Michal Baranski - Masovian Mantra [Indie Exclusive] [Colored Vinyl] [Indie Exclusive] | RECORD STORE DAY
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DISC: 1

1. Track 1
2. Masovian Mantra (6:44)
3. Track 3
4. Fifth Rye (6:16)
5. Track 5
6. Itzhak of Opoczno (feat. Shachar Elnatan) (6:43)
7. Track 7
8. Lecialy Zurazie (feat. Olga Stopinska)* (3:54)
9. Track 9
10. Pilica (feat. Joachim Mencel) (5:24)
11. Track 11
12. Gaca (feat. Kacper Malisz) (5:40)
13. Track 13
14. 13 Lakes (8:56)
15. Track 15
16. My Mazurka (feat. Kuba Wiecek) utwór dedykowany pamieci Zbigniewa Namyslowskiego (6:04)

More Info:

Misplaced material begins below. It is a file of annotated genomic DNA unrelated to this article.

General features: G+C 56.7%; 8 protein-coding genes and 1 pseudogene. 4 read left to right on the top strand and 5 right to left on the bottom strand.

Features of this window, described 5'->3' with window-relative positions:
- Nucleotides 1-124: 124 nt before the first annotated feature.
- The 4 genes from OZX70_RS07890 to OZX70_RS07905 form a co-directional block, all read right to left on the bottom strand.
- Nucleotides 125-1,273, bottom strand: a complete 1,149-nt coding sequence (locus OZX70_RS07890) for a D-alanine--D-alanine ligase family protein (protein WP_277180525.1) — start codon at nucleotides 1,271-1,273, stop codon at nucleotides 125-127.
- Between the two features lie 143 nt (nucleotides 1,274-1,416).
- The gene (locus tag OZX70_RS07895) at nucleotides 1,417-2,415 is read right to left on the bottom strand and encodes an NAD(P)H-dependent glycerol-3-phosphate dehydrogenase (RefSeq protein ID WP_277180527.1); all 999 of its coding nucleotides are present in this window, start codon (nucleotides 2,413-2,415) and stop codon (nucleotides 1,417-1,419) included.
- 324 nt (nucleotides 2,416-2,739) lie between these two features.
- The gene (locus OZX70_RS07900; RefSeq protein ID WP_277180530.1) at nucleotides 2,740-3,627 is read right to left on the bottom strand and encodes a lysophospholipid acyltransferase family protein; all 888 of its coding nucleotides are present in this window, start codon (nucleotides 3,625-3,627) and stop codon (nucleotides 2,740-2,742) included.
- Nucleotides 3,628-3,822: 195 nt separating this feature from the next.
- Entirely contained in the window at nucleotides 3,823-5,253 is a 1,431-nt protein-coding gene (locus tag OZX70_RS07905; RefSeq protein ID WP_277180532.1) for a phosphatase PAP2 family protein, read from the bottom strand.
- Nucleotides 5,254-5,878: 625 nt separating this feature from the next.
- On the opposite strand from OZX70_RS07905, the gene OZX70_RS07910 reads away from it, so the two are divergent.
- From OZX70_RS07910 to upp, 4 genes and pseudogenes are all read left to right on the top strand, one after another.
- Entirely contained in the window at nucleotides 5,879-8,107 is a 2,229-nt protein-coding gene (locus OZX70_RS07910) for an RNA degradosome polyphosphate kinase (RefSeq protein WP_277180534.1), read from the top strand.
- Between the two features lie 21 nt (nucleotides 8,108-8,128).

Polish Jazz vol. 88, the newest title in the series; 'Masovian Mantra' is a selection from at least three different fields, which the musicians led byBaranski have attempted to integrate in the same space: the music of India, Polish folk tradition, and the sound of modern jazz with it's models looking back to the 1970s. If we were to compose Baranski's musical portrait out of his recordings, it could include, in a nutshell, such projects asTriology trio's 'Presence' featuring his mentor Brad Terry (2000, with Mateusz Kolakowski and Tomasz Torres), 'Assymetry' with Zbigniew Namyslowski's ensemble (2006), Aga Zaryan's 'Umiera piekno' ('Beauty Is Dying', 2007), 'Early Reflections' with the Bennie Maupin Quartet (2008), and 'Sacrum Profanum' with Adam Baldych Quartet. Baranski's biography, one should add, includes collaborations with nearly all the key personalities in Polish jazz, such as the already mentioned Zbigniew Namyslowski, as well as Tomasz Stanko and Michal Urbaniak. Baranskihas recent studied the Carnatic music of India and demonstrated Indian vocal percussion in his performance practice. The double bass and bass guitar, his principal instruments, became for him a key to the exploration not only of jazz history, but also of it's essence, which invariably lies in timing, interaction, and improvisation.